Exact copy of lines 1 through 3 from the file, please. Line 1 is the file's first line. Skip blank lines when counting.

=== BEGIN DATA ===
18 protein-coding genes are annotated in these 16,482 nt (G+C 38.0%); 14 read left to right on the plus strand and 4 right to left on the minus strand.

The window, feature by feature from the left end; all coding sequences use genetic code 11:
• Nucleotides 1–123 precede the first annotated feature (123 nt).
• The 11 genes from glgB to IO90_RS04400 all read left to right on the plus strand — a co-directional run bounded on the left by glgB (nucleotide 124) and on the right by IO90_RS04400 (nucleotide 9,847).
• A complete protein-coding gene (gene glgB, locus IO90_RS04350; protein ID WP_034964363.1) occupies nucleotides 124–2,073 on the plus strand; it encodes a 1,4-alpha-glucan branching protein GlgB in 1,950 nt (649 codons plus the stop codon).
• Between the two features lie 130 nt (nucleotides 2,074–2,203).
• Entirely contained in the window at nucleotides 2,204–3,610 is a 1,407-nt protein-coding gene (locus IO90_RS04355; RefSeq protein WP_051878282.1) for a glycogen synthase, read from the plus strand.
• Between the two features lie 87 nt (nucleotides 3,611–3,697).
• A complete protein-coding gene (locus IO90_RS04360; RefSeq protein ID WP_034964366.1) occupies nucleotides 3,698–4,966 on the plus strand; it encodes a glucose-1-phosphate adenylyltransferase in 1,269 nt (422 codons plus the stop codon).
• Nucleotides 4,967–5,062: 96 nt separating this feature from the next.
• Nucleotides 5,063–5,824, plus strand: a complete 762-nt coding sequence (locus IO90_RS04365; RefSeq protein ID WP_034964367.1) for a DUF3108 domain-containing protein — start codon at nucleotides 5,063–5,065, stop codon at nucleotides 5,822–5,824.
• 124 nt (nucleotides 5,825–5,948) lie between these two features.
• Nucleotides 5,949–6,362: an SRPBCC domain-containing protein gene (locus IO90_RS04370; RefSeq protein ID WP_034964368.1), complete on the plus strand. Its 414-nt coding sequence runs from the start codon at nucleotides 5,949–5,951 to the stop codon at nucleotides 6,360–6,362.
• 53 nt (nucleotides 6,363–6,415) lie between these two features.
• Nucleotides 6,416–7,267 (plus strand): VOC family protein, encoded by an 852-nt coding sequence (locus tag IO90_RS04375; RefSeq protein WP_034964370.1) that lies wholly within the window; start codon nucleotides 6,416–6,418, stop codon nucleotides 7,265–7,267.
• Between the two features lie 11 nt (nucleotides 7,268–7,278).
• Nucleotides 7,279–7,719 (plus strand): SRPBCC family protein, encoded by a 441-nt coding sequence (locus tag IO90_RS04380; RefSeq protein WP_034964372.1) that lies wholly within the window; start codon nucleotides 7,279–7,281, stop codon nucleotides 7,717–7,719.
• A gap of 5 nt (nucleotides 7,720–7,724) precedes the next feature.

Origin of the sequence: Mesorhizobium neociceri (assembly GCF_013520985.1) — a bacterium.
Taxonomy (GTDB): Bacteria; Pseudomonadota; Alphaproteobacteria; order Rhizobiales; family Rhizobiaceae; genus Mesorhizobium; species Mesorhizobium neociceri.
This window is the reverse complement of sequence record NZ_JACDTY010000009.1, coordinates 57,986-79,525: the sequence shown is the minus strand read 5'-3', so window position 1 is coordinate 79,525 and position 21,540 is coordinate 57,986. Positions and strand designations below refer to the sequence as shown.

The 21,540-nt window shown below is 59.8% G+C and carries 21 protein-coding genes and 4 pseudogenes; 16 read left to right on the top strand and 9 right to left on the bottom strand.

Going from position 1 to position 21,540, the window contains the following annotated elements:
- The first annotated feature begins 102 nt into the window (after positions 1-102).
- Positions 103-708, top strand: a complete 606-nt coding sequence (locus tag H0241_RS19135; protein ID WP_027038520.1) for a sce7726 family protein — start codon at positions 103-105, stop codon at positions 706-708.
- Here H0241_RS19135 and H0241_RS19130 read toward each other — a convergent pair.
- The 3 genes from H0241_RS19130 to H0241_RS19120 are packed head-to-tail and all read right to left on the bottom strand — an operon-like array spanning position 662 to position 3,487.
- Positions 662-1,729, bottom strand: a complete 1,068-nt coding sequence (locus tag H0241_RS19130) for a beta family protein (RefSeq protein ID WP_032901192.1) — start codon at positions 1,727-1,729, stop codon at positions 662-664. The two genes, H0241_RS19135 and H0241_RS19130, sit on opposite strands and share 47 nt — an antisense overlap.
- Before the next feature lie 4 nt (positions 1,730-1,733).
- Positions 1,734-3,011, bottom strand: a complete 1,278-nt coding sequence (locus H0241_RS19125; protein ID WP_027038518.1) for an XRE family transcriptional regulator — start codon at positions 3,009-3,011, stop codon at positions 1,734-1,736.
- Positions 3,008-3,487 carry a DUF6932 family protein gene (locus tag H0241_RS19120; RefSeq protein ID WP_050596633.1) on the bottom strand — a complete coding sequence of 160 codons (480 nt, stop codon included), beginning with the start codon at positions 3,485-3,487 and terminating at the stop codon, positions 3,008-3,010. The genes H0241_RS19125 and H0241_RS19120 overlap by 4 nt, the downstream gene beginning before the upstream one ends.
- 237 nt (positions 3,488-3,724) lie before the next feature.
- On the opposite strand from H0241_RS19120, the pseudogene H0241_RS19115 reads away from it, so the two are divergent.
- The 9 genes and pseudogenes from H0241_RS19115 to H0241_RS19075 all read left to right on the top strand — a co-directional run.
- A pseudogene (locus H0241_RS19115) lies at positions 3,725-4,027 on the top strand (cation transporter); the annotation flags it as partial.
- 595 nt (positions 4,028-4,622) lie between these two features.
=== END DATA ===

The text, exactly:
18 protein-coding genes are annotated in these 16,482 nt (G+C 38.0%); 14 read left to right on the plus strand and 4 right to left on the minus strand.

The window, feature by feature from the left end; all coding sequences use genetic code 11:
• Nucleotides 1–123 precede the first annotated feature (123 nt).